Sir Colin Davis, one of this country’s most eminent conductors, celebrated his birthday last week with a series of concerts with the LSO in works by two composers with whom he is most readily associated, namely Elgar and Mozart.
He may not stride onto the platform as energetically as he used to, but once on the podium, you could be forgiven that thinking he had just turned sixty rather than eighty.
He galvanizes his forces into giving their all and remains eminently watchable throughout, whether coaxing glorious whispers from the orchestra in Elgar’s Violin Concerto or unleashing a torrent of sound from the London Symphony Chorus in Mozart’s Requiem.
Comparisons can be odious, but it was a salutary lesson listening to Sir Charles Mackerras’ (who turned eighty last year) recording of Mozart’s masterpiece in quick succession to Davis’ live Barbican reading (which is to be preserved for posterity on the LSO‘s own label).
When it comes to interpreting Mozart, these two octogenarians are poles apart. Whilst Mackerras has been at the vanguard of authenticity, Davis is unashamedly romantic in the way he interprets Mozart, so it came as no surprise that Davis’ account of the Requiem was traditionally big-boned’ in its approach. This had its pluses and minuses in a performance that sacrificed a sense of urgency and forward-propulsion due to Davis’ reverential approach to Mozart.
The performance had some thrilling moments, but much of it was too pedestrian, especially in the Offertorium (Domine Jesu and Hostias) and Agnus Dei where the orchestral and choral sound became far too fat’. The opening movements fared much better, especially the spine-tingling Dies Irae, whilst soloist Darren Jeffrey used his well-schooled bass to impart a sense of foreboding in the Tuba Mirum (with excellent support from the principal trombone).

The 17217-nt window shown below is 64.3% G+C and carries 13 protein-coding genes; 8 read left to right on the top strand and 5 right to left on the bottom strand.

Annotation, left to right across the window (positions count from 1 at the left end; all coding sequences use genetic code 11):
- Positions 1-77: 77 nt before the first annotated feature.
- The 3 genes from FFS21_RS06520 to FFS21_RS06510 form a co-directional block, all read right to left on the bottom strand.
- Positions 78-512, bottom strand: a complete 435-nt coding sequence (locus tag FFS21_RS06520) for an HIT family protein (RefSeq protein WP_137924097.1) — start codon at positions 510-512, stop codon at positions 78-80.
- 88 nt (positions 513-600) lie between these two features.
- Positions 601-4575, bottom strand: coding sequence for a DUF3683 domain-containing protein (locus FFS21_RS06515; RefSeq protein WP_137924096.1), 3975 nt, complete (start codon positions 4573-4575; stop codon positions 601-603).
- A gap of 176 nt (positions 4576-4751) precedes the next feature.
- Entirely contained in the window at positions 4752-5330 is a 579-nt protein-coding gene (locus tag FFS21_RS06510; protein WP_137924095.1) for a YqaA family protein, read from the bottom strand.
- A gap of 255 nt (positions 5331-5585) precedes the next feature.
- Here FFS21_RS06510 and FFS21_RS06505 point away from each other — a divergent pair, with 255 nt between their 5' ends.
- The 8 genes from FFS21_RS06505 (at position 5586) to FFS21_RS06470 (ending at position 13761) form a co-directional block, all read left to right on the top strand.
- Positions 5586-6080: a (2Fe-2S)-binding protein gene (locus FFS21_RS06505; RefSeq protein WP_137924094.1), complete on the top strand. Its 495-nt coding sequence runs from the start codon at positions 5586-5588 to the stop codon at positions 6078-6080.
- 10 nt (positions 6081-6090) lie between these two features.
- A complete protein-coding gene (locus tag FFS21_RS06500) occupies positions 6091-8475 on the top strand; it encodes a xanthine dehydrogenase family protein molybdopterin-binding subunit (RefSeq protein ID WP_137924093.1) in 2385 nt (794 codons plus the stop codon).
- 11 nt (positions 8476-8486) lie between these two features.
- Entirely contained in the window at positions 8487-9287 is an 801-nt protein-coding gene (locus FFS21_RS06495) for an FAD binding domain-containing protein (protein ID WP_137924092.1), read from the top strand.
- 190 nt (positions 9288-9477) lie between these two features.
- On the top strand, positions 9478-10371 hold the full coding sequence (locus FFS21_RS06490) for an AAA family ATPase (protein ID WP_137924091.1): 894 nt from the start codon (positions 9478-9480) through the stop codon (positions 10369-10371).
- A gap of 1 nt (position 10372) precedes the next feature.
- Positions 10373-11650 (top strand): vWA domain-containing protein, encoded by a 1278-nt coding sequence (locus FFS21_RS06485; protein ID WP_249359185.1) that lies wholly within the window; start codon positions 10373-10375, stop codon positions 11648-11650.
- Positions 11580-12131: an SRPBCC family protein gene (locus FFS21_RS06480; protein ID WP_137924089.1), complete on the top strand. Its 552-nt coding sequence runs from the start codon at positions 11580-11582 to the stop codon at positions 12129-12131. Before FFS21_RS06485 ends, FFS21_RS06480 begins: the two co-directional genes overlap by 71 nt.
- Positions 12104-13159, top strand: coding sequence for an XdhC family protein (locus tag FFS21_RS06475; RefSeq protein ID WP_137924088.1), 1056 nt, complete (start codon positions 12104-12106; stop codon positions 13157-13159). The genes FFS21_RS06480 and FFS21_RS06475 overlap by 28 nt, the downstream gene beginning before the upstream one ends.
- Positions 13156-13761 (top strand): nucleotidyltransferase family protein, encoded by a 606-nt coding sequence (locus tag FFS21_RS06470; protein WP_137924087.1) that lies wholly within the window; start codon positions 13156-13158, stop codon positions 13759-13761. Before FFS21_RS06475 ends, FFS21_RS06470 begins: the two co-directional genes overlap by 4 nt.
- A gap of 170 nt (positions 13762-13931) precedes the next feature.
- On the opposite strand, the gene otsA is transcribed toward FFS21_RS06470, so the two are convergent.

Davis had assembled a quartet of soloists based on their ability to integrate into an ensemble rather than on their star pulling power’, and his decision was more than vindicated in the attentive and thoroughly musical contributions they made to the performance. Andrew Kennedy confirmed why he is one of Britain’s most promising tenors with a wonderfully alert performance, whilst Swedish soprano Marie Arnet imbued the soprano lines with lovely, limpid tone throughout. The chorus sang brilliantly and, it almost goes without saying these days, the orchestra played like angels for Davis. They always do.
In the first half of the concert, we were treated to a gloriously unabashed reading of Elgar’s monumental Violin Concerto. He and the orchestra pulled out all the stops in this typically British masterpiece and whilst soloist Gidon Kremer produced some lovely sounds, he seemed reluctant to go into fourth gear which seemed a shame, as the remaining performers were responding lustily to Davis at full throttle. And on the basis of his performances here, I wouldn’t be surprised if Davis remains at full throttle for at least another decade!